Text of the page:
Following last week's concern over overheating iPads, PCWorld has now run a gamut of tests on the new tablet and says it "could not replicate the disturbingly high temperatures" being reported by some sources. Specifically, Consumer Reports pegged the tablet at a max temperature of 116 degrees. PCWorld compared the new iPad with the iPad 2 —as well as with the Asus Transformer Prime and Galaxy 10.1 LTE Android tablets — and though Apple's latest topped out the heat charts, the increase is minimal. The new iPad topped out at 100 degrees at its hottest point when charging and after playing a game for an hour — two degrees hotter than the 10.1, five degrees more than the Transformer Prime, and six degrees more than the iPad 2.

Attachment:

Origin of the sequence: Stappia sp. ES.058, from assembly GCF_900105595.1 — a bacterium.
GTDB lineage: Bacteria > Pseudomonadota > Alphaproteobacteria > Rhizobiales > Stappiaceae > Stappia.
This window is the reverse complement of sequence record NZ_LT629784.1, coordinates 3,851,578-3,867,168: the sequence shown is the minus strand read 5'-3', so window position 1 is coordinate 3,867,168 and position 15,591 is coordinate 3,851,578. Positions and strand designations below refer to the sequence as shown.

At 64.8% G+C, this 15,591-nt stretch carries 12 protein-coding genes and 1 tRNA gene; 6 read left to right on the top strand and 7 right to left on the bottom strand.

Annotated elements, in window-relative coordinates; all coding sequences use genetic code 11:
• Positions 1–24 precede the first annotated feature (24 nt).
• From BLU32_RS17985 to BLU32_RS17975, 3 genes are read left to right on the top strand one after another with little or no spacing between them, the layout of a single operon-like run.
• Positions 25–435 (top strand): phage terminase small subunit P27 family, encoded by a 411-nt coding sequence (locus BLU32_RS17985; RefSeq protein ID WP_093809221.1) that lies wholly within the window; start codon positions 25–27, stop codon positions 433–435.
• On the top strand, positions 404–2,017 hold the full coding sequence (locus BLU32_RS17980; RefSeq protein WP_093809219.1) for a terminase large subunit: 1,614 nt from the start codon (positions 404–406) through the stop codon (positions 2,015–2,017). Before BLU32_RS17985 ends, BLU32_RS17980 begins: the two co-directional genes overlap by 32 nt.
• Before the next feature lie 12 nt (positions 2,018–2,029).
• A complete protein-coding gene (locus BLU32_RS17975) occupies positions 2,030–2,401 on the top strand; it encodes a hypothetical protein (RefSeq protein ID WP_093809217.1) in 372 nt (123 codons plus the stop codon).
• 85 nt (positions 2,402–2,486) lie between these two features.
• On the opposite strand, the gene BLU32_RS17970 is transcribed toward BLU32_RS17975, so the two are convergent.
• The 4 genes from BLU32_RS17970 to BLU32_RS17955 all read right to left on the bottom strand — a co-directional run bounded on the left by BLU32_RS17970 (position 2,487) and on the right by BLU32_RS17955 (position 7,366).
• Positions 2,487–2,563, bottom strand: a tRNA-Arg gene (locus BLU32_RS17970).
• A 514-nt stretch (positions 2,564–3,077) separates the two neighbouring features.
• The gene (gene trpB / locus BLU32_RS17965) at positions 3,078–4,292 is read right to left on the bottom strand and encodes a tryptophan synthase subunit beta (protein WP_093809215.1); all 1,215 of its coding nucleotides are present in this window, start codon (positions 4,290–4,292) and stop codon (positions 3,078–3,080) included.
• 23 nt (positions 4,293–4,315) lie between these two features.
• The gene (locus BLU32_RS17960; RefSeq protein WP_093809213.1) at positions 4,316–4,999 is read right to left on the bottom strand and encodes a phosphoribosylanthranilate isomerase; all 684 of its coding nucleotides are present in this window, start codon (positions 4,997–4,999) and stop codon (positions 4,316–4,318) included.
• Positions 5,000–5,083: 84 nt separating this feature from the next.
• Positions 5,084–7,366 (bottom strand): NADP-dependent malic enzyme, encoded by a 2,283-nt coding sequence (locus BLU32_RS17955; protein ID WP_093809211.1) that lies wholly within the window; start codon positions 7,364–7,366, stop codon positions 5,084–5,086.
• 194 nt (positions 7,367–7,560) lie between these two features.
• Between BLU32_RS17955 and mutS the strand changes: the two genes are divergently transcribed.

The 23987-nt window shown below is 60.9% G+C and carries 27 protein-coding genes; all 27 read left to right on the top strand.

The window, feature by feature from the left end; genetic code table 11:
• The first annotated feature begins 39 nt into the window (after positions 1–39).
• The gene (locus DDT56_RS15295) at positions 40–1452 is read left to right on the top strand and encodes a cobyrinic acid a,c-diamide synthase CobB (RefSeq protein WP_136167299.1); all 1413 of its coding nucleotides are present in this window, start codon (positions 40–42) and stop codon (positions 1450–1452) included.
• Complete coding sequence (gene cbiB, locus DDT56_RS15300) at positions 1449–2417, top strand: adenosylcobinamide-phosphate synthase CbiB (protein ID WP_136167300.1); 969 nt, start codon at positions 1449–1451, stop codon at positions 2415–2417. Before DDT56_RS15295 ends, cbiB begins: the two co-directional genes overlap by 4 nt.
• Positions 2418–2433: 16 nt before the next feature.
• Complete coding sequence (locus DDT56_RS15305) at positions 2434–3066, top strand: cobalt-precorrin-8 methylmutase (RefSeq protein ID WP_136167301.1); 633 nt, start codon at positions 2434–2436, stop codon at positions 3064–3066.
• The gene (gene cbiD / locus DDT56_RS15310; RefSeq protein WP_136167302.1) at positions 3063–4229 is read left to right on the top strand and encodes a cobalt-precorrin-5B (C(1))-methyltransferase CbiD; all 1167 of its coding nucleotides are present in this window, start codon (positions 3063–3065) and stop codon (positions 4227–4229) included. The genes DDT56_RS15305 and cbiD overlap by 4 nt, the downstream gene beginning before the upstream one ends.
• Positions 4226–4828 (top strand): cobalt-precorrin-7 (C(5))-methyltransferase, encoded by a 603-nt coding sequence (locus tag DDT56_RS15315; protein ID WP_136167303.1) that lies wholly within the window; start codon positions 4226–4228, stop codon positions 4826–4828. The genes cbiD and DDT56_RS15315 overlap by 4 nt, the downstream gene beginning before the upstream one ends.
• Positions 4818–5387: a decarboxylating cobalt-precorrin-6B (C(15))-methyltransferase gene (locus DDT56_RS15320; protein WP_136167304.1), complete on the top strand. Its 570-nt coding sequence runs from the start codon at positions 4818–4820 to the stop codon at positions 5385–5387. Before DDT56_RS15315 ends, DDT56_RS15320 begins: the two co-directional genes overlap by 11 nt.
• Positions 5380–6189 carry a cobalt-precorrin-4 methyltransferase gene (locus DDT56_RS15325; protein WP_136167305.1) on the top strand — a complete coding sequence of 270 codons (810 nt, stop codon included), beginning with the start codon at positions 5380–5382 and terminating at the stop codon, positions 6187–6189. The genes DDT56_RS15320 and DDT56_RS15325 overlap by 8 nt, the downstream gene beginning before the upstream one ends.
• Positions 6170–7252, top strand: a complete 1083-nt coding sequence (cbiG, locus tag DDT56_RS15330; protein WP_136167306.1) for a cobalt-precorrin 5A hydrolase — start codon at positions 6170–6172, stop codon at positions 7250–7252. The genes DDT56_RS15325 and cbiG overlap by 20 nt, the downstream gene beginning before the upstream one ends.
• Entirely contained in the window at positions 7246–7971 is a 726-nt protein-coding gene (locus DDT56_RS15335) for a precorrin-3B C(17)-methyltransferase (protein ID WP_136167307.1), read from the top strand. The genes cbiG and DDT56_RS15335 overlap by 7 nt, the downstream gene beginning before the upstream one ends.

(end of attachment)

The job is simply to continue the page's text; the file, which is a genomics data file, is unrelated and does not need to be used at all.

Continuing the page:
PCWorld's results line up well with a recent test from Dutch website, which found the new iPad ran 9.6 degrees warmers than the iPad 2 at 92.5 degrees. Apple says that the new iPad is "operating well within our thermal specifications," and these numbers suggest isn't too much to be concerned about — but that doesn't mean this will be the last we'll hear about this issue.